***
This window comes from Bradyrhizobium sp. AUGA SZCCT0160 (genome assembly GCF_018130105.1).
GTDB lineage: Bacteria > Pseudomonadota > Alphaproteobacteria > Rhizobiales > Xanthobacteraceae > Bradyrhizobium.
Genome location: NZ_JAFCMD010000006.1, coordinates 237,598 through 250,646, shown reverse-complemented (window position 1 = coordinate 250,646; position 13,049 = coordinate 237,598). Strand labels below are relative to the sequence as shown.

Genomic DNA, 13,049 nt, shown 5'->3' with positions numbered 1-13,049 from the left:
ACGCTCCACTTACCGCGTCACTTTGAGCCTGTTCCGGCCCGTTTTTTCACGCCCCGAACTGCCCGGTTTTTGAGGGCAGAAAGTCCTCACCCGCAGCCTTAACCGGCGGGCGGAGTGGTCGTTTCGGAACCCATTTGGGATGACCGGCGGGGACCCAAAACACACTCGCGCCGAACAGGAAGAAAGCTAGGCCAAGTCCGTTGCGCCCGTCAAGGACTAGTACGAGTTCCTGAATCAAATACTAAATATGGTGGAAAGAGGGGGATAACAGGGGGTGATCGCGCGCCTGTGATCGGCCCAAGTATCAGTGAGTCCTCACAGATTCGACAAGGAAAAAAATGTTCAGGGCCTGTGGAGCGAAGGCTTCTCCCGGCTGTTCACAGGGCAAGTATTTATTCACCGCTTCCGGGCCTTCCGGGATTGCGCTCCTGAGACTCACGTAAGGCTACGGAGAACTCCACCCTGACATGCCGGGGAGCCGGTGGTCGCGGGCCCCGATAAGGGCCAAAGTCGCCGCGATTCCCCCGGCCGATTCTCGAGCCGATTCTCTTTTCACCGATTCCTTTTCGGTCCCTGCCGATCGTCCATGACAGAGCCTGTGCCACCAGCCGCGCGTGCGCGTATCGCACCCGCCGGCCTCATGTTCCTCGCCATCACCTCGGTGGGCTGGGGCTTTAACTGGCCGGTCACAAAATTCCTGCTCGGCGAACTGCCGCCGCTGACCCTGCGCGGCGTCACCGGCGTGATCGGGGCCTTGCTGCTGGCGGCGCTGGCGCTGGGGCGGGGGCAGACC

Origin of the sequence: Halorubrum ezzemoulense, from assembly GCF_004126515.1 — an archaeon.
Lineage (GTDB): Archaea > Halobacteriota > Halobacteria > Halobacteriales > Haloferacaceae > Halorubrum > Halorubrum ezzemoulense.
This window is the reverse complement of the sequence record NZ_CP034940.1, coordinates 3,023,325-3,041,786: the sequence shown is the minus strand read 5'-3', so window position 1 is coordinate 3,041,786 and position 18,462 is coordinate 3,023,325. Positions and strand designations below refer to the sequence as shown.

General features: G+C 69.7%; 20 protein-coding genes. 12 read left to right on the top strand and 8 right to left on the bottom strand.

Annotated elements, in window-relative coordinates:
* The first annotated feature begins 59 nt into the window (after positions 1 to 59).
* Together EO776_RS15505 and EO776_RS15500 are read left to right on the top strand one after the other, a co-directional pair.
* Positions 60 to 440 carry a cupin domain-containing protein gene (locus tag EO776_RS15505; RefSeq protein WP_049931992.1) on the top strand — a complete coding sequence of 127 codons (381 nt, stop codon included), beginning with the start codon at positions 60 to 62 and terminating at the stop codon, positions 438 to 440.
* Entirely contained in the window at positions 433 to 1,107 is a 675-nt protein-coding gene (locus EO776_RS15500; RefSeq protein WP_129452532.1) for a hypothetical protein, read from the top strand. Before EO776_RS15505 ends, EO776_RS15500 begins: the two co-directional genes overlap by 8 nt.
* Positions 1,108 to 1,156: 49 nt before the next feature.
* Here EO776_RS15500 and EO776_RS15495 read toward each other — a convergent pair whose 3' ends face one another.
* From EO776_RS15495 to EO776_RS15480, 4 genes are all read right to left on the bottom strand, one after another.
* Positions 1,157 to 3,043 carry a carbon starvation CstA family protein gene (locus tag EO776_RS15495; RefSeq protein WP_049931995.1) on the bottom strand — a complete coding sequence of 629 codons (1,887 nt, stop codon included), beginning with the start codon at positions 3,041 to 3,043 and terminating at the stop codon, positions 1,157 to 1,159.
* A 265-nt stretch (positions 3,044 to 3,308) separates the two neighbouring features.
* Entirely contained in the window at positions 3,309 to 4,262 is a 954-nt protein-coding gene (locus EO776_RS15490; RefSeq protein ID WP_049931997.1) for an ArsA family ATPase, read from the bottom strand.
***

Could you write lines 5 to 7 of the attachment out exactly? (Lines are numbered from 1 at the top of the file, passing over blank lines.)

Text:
ACGCTCCACTTACCGCGTCACTTTGAGCCTGTTCCGGCCCGTTTTTTCACGCCCCGAACTGCCCGGTTTTTGAGGGCAGAAAGTCCTCACCCGCAGCCTTAACCGGCGGGCGGAGTGGTCGTTTCGGAACCCATTTGGGATGACCGGCGGGGACCCAAAACACACTCGCGCCGAACAGGAAGAAAGCTAGGCCAAGTCCGTTGCGCCCGTCAAGGACTAGTACGAGTTCCTGAATCAAATACTAAATATGGTGGAAAGAGGGGGATAACAGGGGGTGATCGCGCGCCTGTGATCGGCCCAAGTATCAGTGAGTCCTCACAGATTCGACAAGGAAAAAAATGTTCAGGGCCTGTGGAGCGAAGGCTTCTCCCGGCTGTTCACAGGGCAAGTATTTATTCACCGCTTCCGGGCCTTCCGGGATTGCGCTCCTGAGACTCACGTAAGGCTACGGAGAACTCCACCCTGACATGCCGGGGAGCCGGTGGTCGCGGGCCCCGATAAGGGCCAAAGTCGCCGCGATTCCCCCGGCCGATTCTCGAGCCGATTCTCTTTTCACCGATTCCTTTTCGGTCCCTGCCGATCGTCCATGACAGAGCCTGTGCCACCAGCCGCGCGTGCGCGTATCGCACCCGCCGGCCTCATGTTCCTCGCCATCACCTCGGTGGGCTGGGGCTTTAACTGGCCGGTCACAAAATTCCTGCTCGGCGAACTGCCGCCGCTGACCCTGCGCGGCGTCACCGGCGTGATCGGGGCCTTGCTGCTGGCGGCGCTGGCGCTGGGGCGGGGGCAGACC

Origin of the sequence: Halorubrum ezzemoulense, from assembly GCF_004126515.1 — an archaeon.
Lineage (GTDB): Archaea > Halobacteriota > Halobacteria > Halobacteriales > Haloferacaceae > Halorubrum > Halorubrum ezzemoulense.